Canadians by now have thrown in the towel on Stephane Dion. For months the nebbish Liberal leader has endured a barrage of attacks on his persona, his speech, and his alleged intent to “screw everybody” with a carbon tax. Anyone who holds a shred of hope for him must feel in pretty light company.
There’s a simple reason for this: Canadians are lazy. They don’t want to investigate the intricacies of Dion’s ideas because they’re so used to the force-fed simplicities of Stephen Harper’s campaigning. For Harper, an oil splotch and a pooping puffin is the best way to get a message out. And Canadians are lapping it up, if any recent poll is an indication.
If our leaders are going to debate each other, Canadians deserve to see them do it in an intelligent manner that goes beyond offensive Flash animations and one-liners that sound good in news stories. And since our Prime Minister is incapable of doing that, I’ll gladly step up to the plate and take on Dion’s “Green Shift.”
The philosophy behind the Green Shift is fairly simple: new taxes on fossil fuels such as diesel and propane are offset by cuts to revenue sources such as income and corporate taxes. As the Liberals put it themselves, “the federal government does not increase its revenues through a new tax.” Theres’s nothing punitive about it, if Mr. Dion is to be believed.
There is, however, a serious problem at the heart of this plan: does it really go far enough?
Carbon taxes, by their very nature, should be punitive. They work in a manner similar to the Goods and Services Tax (GST): with GST you’re taxed on anything you take out of the economy, with carbon taxes you’re taxed on anything you put into the atmosphere.
The whole point behind a carbon tax is that you be punished for pumping dangerous fossil fuels into the air. Under Mr. Dion’s plan, however, you’re almost rewarded for it.
The carbon tax will fund an ambitious set of tax cuts as part of the plan. They include cutting the lowest income tax rate from 15 per cent to 13.5 per cent; middle class tax rates from 22 per cent to 21 per cent; annual credits of $150 to rural Canadians; and a $350 universal child tax benefit on top of all other existing child benefits.
The Liberals call this a “shift,” meaning the taxes will simply be redistributed from income to carbon. But in order to make it revenue-neutral and carry out all the tax cuts they plan for, people would actually have to keep on polluting in order to ensure the government makes the money it needs to make the necessary cuts. That’s very risky if they intend to maintain a fiscal balance.
Controversial as this is, contrast it with the other plans on offer. The NDP is peddling a cap and trade plan that targets major industrial emitters. These emitters, the NDP says, account for 50 per cent of our country’s greenhouse gas emissions. Jack Layton wants to force them to pay emissions credits that would later go to the government and help the feds invest in green technologies.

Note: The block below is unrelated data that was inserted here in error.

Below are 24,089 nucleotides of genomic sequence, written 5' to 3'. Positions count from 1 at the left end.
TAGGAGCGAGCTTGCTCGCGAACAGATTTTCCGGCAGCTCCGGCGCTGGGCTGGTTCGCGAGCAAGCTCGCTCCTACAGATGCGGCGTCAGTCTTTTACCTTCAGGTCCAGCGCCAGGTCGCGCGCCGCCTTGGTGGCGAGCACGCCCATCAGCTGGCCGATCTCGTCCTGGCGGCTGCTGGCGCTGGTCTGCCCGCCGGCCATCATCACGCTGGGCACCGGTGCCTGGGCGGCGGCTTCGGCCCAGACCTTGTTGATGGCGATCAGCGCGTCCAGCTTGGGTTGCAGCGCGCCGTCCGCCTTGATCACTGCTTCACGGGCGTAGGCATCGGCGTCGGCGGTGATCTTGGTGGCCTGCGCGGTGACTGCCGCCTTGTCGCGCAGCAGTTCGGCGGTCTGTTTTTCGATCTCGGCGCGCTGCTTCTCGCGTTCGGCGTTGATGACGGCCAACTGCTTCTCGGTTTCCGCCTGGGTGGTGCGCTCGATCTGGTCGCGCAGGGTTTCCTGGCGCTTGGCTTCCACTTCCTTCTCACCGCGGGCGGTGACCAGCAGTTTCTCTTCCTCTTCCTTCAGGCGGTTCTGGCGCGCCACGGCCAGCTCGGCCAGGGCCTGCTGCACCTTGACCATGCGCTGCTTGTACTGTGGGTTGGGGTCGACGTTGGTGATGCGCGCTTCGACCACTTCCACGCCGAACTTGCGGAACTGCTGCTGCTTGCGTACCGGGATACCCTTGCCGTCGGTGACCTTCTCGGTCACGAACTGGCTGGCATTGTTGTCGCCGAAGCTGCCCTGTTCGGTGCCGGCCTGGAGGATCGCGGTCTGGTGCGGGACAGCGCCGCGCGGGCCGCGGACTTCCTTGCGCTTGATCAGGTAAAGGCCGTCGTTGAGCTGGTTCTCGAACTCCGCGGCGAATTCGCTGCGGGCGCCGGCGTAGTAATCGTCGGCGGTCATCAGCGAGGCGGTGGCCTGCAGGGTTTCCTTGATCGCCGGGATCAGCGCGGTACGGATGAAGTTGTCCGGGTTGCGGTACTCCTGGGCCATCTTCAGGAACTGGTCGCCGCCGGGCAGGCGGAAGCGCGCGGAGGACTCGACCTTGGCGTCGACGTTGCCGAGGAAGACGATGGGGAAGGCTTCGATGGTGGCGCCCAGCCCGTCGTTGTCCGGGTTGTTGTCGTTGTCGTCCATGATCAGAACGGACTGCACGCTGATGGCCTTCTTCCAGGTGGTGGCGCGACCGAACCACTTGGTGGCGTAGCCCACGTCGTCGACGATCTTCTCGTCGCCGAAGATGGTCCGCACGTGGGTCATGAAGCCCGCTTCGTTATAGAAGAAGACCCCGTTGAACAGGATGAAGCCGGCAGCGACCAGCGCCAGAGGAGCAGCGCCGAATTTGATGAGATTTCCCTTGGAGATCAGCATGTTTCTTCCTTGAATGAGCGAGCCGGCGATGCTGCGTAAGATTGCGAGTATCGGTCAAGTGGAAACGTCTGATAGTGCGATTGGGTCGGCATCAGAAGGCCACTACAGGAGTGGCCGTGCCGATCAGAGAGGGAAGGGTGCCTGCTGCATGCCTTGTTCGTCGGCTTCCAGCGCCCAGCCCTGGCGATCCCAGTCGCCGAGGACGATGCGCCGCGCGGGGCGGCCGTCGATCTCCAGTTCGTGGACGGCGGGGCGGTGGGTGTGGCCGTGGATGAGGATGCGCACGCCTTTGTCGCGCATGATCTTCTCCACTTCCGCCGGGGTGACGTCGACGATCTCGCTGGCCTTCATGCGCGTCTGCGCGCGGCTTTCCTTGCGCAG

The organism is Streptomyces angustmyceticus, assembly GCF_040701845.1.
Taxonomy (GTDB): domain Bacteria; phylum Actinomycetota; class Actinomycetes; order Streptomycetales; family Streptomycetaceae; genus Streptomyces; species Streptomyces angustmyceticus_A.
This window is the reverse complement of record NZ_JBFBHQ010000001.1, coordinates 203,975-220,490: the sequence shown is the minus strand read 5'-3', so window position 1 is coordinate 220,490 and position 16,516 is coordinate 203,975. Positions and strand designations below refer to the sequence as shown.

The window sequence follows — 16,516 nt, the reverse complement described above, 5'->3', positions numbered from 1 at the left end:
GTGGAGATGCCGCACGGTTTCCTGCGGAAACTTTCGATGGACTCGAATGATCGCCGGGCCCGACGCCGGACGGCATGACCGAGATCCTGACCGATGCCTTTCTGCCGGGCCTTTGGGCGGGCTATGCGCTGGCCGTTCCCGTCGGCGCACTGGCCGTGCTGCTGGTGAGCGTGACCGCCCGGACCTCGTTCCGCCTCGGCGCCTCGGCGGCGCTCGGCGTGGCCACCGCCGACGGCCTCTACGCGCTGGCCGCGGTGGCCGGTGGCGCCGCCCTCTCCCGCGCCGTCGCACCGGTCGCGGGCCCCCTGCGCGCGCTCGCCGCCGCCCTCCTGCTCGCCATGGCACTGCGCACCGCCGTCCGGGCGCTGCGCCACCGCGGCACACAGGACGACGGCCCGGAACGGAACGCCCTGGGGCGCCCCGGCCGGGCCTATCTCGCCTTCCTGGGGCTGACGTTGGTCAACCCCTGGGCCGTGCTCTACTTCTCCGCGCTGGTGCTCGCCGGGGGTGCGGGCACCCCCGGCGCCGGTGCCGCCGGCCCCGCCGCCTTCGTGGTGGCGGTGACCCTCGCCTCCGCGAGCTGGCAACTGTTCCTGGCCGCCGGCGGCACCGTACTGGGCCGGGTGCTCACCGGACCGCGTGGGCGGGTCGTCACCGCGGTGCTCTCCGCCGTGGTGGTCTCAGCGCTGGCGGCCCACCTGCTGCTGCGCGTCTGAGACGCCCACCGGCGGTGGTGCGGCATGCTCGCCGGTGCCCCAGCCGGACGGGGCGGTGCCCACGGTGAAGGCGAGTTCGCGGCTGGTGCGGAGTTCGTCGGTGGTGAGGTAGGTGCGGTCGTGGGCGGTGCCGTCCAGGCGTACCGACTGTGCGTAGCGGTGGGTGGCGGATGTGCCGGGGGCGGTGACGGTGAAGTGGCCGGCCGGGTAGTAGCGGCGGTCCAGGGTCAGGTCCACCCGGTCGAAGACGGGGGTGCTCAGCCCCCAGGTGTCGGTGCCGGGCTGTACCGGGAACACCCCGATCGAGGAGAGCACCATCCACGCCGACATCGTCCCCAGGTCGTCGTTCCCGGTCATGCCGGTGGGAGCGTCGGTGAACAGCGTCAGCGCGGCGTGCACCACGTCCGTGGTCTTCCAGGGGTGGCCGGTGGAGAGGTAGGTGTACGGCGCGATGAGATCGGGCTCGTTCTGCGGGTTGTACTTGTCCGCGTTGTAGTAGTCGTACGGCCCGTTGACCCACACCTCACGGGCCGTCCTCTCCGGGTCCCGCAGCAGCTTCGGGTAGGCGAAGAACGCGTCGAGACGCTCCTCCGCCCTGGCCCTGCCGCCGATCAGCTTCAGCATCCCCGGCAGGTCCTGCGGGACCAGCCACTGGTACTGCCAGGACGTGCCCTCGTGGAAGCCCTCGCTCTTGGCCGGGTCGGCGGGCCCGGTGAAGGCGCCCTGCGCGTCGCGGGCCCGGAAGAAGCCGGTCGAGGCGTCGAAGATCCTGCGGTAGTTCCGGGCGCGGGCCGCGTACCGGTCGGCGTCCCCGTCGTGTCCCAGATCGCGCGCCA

A benevolent mission, to be sure, but what would it say to industries if they found out they had to pay an exclusive tax for doing what they need to do to make money? Easy: They’d say Canada is not a place that’s friendly to business. Hardly the message you want to convey in uneasy economic times.
Look at this in more simple terms. Jack Layton is pushing an exclusive screw job that targets half of Canada’s emissions, while Stephane Dion is pushing an equal opportunity screw job that targets 100 per cent of Canada’s greenhouse gas emissions.
If you don’t work in industry, you might prefer to see the big, bad emitters take the brunt of federal carbon policy. But that’s just not fair. We’re all complicit in the thickening of our atmosphere, and all of us should take an equal share of that burden. It’s just too easy to pawn the blame off on big industry and expect them to solve our climate woes.
Yes, Mr. Dion’s plan has some serious problems. Rural areas that aren’t hooked up to power grids could suffer because they depend on diesel to generate electricity. Other communities like Whistler could suffer because they depend so much on propane (and soon natural gas). And as TD Bank economist Don Drummond notes, it’s highly unlikely that all Canadians will get back what they pay in carbon tax.
Mr. Dion’s proposal is, nevertheless, the most ambitious but equitable solution out there. It doesn’t single out big industry for ruining the planet and it at least proposes a solution for the hurt that wallets will feel if it ever comes through.
Carbon taxes in general are something that the electorate will just have to get used to. And Stephane Dion deserves at least a little credit for inching us in that direction.